The comparison of the results obtained with the different products was carried out in the study in anonymous form (Tool A, Tool B, Tool C, Tool D). However, it can be deduced from the technological characteristics of the different products mentioned in the study that Tool B stands for Converse. This follows from the fact that the study states that only Tool B uses the full-Mori-Tanaka method for homogenization as well as the maximum-entropy method for reconstructing the orientation distribution from the orientation tensor. Already one of these two features allows an unambiguous identification. The identification of the other anonymized products is omitted here.
In summary, Figure 1 shows the relative deviation of the failure prediction to the test of the various products for all load types. Converse shows the lowest deviation in the majority of loading conditions and thus the best prediction quality.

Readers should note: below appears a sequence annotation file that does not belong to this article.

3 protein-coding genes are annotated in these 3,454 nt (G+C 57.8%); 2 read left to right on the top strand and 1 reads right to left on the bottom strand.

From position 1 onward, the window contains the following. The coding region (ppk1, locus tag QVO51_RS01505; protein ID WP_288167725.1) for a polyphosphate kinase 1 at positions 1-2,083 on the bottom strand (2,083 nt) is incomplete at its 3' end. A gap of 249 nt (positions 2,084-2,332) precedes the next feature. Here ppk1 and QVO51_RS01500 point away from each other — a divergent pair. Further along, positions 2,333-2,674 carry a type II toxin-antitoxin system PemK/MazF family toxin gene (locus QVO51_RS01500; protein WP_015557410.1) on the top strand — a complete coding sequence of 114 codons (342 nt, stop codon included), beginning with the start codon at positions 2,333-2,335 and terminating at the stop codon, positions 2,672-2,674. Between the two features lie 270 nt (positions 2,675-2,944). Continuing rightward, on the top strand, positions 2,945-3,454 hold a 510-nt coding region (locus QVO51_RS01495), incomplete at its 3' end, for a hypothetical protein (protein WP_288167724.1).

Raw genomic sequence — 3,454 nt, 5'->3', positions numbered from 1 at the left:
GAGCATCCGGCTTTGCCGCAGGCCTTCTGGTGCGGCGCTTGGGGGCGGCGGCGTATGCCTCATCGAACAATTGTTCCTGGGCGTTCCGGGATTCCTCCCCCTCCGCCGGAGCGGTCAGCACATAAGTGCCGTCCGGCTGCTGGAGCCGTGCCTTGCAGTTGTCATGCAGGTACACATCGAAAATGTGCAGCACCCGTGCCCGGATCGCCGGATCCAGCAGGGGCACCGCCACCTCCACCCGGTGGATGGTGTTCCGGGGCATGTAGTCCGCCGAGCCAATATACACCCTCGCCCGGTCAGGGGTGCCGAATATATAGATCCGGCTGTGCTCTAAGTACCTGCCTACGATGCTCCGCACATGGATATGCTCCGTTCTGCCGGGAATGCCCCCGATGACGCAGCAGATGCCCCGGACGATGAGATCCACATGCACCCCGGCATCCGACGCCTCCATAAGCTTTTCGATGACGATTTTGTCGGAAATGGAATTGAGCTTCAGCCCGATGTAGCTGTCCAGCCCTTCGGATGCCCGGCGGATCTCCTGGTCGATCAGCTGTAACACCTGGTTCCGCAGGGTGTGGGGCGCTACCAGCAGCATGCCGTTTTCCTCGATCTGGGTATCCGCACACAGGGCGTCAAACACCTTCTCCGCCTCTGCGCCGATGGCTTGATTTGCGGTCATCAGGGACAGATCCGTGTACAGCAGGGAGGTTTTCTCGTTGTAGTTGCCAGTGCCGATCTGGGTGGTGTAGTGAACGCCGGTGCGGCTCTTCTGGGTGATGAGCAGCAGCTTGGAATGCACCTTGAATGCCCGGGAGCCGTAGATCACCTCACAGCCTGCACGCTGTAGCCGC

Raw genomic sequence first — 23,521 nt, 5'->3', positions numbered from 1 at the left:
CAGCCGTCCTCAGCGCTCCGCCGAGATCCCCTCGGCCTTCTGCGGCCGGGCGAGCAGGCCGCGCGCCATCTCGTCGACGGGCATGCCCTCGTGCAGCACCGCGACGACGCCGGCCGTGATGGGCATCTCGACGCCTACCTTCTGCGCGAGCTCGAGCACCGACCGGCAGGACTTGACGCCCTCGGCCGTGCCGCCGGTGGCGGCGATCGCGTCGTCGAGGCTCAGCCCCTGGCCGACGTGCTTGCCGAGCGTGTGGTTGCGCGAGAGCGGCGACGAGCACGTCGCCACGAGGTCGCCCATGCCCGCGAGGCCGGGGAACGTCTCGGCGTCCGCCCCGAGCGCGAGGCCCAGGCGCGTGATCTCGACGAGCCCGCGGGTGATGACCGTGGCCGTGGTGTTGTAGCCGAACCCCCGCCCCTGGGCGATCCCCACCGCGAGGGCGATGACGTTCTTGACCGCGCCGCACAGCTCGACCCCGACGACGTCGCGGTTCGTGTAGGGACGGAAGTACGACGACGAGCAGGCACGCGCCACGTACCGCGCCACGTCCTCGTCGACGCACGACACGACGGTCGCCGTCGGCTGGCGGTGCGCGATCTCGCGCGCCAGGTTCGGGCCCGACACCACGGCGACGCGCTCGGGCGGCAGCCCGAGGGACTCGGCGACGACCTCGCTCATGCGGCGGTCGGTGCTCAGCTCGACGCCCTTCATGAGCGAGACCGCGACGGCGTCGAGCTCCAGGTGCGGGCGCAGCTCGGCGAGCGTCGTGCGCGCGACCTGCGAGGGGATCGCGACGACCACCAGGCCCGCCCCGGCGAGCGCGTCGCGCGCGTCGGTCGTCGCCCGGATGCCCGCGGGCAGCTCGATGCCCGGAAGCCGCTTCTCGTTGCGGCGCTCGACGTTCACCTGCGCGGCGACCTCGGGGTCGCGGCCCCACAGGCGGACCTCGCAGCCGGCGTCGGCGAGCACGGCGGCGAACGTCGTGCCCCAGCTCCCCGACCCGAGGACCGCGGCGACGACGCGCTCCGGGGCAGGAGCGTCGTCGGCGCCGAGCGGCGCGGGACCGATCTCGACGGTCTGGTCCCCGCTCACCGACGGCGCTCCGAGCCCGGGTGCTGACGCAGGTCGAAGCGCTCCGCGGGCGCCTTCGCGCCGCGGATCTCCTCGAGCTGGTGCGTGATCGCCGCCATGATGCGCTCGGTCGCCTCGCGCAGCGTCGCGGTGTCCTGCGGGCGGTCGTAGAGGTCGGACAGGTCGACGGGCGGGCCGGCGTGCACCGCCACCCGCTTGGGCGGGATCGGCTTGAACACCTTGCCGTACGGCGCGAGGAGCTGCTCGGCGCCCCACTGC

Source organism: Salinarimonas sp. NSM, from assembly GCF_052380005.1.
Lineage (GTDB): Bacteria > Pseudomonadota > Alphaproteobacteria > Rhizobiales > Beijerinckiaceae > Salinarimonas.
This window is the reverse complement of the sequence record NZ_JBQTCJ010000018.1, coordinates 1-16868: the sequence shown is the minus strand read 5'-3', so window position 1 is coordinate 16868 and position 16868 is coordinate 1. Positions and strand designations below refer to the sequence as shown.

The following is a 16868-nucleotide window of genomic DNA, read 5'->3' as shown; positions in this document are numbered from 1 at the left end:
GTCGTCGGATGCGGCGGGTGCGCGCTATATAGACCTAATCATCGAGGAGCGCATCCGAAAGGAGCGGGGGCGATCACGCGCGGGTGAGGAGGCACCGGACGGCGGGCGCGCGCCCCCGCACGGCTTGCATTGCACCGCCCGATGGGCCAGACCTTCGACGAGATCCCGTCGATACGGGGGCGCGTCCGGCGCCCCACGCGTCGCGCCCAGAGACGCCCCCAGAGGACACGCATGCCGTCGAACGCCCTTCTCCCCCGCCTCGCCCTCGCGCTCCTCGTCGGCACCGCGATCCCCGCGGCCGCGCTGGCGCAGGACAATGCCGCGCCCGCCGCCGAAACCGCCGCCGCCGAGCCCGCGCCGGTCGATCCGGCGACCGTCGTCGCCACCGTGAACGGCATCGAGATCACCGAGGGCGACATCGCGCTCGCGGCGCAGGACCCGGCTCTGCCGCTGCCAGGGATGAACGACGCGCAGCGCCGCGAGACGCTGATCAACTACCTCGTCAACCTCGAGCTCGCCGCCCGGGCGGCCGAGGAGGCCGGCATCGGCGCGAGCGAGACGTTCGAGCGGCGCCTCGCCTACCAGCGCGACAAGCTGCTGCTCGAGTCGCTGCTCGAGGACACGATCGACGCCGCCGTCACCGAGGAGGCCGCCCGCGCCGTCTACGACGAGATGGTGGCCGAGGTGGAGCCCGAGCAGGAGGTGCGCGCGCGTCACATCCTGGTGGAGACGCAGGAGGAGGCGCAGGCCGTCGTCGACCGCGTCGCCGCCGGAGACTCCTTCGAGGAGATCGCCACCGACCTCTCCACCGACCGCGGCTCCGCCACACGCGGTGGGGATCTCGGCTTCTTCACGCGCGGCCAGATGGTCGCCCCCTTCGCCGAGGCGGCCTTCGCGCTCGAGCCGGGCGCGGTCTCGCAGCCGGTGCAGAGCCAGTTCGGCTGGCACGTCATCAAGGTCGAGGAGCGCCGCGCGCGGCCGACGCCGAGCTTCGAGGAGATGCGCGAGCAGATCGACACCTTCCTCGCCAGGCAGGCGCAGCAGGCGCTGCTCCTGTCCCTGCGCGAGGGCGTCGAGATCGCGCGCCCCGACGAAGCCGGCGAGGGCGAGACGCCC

Figure 2 shows a comparison of the computing times in normalized form. Converse has the lowest absolute computing time and is shown with the value 1 as a reference for normalization. The competing products achieved computing times in the range between 30 % and 200 % ! longer than Converse.
Superior technologies in Converse
In following an outline of the key technologies implemented in Converse is given that lead to the performance advantage outlined above.